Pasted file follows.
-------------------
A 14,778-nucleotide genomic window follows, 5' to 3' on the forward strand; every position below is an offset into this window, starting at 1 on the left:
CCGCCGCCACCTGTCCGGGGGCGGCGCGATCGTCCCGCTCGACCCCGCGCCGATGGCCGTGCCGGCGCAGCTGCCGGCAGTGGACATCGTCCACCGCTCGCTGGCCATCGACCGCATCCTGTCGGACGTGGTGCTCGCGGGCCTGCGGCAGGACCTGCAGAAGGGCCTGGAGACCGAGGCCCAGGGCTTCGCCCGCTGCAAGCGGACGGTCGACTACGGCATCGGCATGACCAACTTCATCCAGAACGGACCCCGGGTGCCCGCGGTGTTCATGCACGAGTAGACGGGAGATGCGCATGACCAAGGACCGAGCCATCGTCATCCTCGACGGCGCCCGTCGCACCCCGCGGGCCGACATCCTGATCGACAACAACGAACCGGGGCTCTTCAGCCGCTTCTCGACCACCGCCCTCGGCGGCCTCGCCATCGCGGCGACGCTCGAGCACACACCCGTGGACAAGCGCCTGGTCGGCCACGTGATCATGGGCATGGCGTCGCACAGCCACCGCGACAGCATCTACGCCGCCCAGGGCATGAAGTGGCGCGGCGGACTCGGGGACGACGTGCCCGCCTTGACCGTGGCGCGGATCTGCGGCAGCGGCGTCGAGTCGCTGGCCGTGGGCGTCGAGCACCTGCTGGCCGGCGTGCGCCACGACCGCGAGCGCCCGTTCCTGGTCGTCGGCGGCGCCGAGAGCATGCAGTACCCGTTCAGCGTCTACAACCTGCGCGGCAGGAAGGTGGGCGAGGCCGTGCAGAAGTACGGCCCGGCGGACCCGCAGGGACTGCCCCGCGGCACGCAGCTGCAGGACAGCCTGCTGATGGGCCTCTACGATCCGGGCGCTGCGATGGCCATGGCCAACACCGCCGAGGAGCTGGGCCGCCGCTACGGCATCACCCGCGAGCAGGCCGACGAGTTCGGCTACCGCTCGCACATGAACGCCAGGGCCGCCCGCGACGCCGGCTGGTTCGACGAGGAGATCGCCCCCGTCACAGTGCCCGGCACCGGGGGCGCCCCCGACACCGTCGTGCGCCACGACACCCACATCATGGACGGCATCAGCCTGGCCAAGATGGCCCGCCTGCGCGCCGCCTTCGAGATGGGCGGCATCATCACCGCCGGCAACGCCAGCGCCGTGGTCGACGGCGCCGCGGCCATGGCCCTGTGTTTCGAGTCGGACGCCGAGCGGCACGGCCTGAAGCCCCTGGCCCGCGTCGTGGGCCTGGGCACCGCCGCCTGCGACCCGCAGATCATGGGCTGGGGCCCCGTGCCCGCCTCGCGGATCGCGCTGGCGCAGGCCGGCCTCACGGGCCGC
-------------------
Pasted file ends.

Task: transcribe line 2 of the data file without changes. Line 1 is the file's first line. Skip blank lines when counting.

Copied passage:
CCGCCGCCACCTGTCCGGGGGCGGCGCGATCGTCCCGCTCGACCCCGCGCCGATGGCCGTGCCGGCGCAGCTGCCGGCAGTGGACATCGTCCACCGCTCGCTGGCCATCGACCGCATCCTGTCGGACGTGGTGCTCGCGGGCCTGCGGCAGGACCTGCAGAAGGGCCTGGAGACCGAGGCCCAGGGCTTCGCCCGCTGCAAGCGGACGGTCGACTACGGCATCGGCATGACCAACTTCATCCAGAACGGACCCCGGGTGCCCGCGGTGTTCATGCACGAGTAGACGGGAGATGCGCATGACCAAGGACCGAGCCATCGTCATCCTCGACGGCGCCCGTCGCACCCCGCGGGCCGACATCCTGATCGACAACAACGAACCGGGGCTCTTCAGCCGCTTCTCGACCACCGCCCTCGGCGGCCTCGCCATCGCGGCGACGCTCGAGCACACACCCGTGGACAAGCGCCTGGTCGGCCACGTGATCATGGGCATGGCGTCGCACAGCCACCGCGACAGCATCTACGCCGCCCAGGGCATGAAGTGGCGCGGCGGACTCGGGGACGACGTGCCCGCCTTGACCGTGGCGCGGATCTGCGGCAGCGGCGTCGAGTCGCTGGCCGTGGGCGTCGAGCACCTGCTGGCCGGCGTGCGCCACGACCGCGAGCGCCCGTTCCTGGTCGTCGGCGGCGCCGAGAGCATGCAGTACCCGTTCAGCGTCTACAACCTGCGCGGCAGGAAGGTGGGCGAGGCCGTGCAGAAGTACGGCCCGGCGGACCCGCAGGGACTGCCCCGCGGCACGCAGCTGCAGGACAGCCTGCTGATGGGCCTCTACGATCCGGGCGCTGCGATGGCCATGGCCAACACCGCCGAGGAGCTGGGCCGCCGCTACGGCATCACCCGCGAGCAGGCCGACGAGTTCGGCTACCGCTCGCACATGAACGCCAGGGCCGCCCGCGACGCCGGCTGGTTCGACGAGGAGATCGCCCCCGTCACAGTGCCCGGCACCGGGGGCGCCCCCGACACCGTCGTGCGCCACGACACCCACATCATGGACGGCATCAGCCTGGCCAAGATGGCCCGCCTGCGCGCCGCCTTCGAGATGGGCGGCATCATCACCGCCGGCAACGCCAGCGCCGTGGTCGACGGCGCCGCGGCCATGGCCCTGTGTTTCGAGTCGGACGCCGAGCGGCACGGCCTGAAGCCCCTGGCCCGCGTCGTGGGCCTGGGCACCGCCGCCTGCGACCCGCAGATCATGGGCTGGGGCCCCGTGCCCGCCTCGCGGATCGCGCTGGCGCAGGCCGGCCTCACGGGCCGC